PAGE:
Mechanisms behind early winter rainfall variability in the southwestern Cape, South Africa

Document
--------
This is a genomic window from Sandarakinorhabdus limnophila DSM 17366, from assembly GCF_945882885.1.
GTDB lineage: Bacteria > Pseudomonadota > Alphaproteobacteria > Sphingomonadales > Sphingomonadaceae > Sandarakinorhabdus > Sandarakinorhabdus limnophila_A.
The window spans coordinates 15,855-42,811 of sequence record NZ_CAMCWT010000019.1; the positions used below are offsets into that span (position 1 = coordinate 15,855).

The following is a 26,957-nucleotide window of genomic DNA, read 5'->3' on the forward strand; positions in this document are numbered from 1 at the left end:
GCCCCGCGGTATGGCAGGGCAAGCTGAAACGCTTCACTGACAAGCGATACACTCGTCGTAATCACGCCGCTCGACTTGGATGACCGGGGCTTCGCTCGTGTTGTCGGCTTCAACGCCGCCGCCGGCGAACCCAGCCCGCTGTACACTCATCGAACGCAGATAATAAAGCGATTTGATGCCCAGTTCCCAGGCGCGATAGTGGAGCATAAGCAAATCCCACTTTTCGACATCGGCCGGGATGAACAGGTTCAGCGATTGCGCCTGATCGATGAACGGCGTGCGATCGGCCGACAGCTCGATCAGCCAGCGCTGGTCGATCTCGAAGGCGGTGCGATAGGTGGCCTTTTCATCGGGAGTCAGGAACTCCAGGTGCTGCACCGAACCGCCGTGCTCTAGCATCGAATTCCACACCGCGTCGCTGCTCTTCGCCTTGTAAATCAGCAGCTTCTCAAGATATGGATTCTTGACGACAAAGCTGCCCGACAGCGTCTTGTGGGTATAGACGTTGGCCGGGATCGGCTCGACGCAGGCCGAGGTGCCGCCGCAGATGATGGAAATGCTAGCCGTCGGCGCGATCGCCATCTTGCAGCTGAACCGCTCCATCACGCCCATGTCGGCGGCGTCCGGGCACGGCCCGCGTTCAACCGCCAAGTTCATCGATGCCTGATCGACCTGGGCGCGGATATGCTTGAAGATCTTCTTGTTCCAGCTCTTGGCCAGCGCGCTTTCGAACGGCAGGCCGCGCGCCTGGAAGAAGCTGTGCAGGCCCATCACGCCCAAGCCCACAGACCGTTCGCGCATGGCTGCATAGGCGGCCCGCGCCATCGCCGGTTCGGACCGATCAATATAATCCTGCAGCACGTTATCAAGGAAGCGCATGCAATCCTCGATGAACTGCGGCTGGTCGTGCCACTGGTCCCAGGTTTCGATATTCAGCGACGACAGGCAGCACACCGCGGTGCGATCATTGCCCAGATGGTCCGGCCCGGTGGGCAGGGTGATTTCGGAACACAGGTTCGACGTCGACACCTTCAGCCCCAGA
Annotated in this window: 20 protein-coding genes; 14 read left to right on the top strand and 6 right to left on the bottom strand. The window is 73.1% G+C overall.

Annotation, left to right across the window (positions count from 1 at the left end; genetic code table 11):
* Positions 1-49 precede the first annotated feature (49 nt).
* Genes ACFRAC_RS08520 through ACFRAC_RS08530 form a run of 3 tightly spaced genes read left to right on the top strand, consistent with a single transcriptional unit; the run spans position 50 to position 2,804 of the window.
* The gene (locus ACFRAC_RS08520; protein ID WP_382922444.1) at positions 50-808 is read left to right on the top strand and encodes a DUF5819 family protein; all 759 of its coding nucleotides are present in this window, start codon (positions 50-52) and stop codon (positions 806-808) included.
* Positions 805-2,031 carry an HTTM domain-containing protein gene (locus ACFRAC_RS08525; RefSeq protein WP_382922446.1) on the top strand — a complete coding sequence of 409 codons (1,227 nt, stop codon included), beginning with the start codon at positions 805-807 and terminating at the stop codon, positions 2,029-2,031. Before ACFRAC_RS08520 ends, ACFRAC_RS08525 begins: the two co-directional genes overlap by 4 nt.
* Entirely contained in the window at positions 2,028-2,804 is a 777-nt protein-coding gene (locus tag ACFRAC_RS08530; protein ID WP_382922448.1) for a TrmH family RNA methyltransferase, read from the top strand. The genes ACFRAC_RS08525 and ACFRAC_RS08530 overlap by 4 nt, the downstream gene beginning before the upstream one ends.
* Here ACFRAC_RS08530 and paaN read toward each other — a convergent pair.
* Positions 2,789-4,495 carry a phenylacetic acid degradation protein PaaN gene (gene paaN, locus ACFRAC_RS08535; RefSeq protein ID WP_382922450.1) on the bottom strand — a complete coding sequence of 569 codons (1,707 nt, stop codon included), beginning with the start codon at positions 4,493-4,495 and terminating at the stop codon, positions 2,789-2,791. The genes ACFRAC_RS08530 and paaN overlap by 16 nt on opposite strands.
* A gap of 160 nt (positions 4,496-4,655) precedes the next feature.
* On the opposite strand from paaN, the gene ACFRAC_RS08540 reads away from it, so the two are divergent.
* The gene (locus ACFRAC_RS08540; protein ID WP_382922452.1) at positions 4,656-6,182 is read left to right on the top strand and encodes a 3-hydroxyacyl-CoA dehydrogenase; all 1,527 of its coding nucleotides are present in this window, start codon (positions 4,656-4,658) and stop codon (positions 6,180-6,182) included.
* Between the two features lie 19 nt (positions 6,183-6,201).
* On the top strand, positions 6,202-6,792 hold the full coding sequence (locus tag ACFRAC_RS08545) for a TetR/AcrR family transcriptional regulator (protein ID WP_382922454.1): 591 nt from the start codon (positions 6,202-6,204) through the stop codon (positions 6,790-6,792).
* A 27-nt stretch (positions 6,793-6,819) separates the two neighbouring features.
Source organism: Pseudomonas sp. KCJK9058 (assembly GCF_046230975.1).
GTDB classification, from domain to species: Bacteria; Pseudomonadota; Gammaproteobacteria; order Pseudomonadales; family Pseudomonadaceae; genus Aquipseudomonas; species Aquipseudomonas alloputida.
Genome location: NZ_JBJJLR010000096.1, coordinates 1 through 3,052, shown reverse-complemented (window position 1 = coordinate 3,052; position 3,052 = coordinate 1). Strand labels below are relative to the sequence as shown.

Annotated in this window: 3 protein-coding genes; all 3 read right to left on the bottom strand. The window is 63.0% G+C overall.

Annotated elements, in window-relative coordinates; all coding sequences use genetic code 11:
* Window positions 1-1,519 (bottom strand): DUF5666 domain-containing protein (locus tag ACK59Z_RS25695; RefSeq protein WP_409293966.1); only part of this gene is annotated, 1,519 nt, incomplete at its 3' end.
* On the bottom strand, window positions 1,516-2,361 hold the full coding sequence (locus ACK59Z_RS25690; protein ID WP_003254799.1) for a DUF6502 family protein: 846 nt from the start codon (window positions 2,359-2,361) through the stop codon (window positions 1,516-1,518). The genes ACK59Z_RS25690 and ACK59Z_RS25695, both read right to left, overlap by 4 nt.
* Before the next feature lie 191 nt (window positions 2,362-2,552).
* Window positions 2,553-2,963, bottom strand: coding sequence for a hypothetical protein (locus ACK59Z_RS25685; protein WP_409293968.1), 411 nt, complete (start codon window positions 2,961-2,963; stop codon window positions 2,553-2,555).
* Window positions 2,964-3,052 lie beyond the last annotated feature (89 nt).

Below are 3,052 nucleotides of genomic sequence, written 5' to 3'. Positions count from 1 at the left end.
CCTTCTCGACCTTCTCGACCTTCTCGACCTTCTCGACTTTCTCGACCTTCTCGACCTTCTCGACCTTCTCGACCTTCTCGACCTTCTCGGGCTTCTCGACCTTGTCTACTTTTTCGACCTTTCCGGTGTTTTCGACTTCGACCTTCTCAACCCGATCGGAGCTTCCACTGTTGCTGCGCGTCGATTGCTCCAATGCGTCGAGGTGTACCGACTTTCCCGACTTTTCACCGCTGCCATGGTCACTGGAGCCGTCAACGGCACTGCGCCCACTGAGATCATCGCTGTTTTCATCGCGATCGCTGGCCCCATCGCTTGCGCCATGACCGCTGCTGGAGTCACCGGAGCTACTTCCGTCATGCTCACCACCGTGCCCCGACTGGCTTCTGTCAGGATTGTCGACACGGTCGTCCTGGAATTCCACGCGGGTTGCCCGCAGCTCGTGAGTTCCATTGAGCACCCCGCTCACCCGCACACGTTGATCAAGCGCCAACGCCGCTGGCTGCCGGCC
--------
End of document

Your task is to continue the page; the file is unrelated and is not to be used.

The southwest region of South Africa is the only part of southern Africa that predominantly receives its total annual rainfall during the austral winter months (April–September). In 2015–2017, this part of the country experienced extreme dry conditions which led to the severe water shortages experienced in the city of Cape Town. In this study, focused is placed on understanding the contribution of the early winter period (April–May) to wet and dry years in the southwestern part of South Africa. This period is of particular interest given its key role in the recent drought, the lack of previous work on this season, and climate change projections that the winter rainy season may shorten in duration. The early winter is found to be prone to dry conditions in recent decades, such that five of the six driest April–May in recent record have occurred after the year 2000. The dry early winters in particular tend to be associated with a weaker subtropical jet, less moisture flowing into the domain and a more stable atmosphere. It is found that although there is a moderate relationship between the Southern Annular Mode and early winter rainfall, it is not as strong as that compared to the full winter period. An analysis of CMIP5 models find that the projections portray the winter rainfall region in South Africa as being exposed to an increased likelihood of early winter dry conditions into the future (2040–2060). However, it remains a challenge for these models to reasonably capture the onset of winter rainfall in South Africa. The journal article can be found here.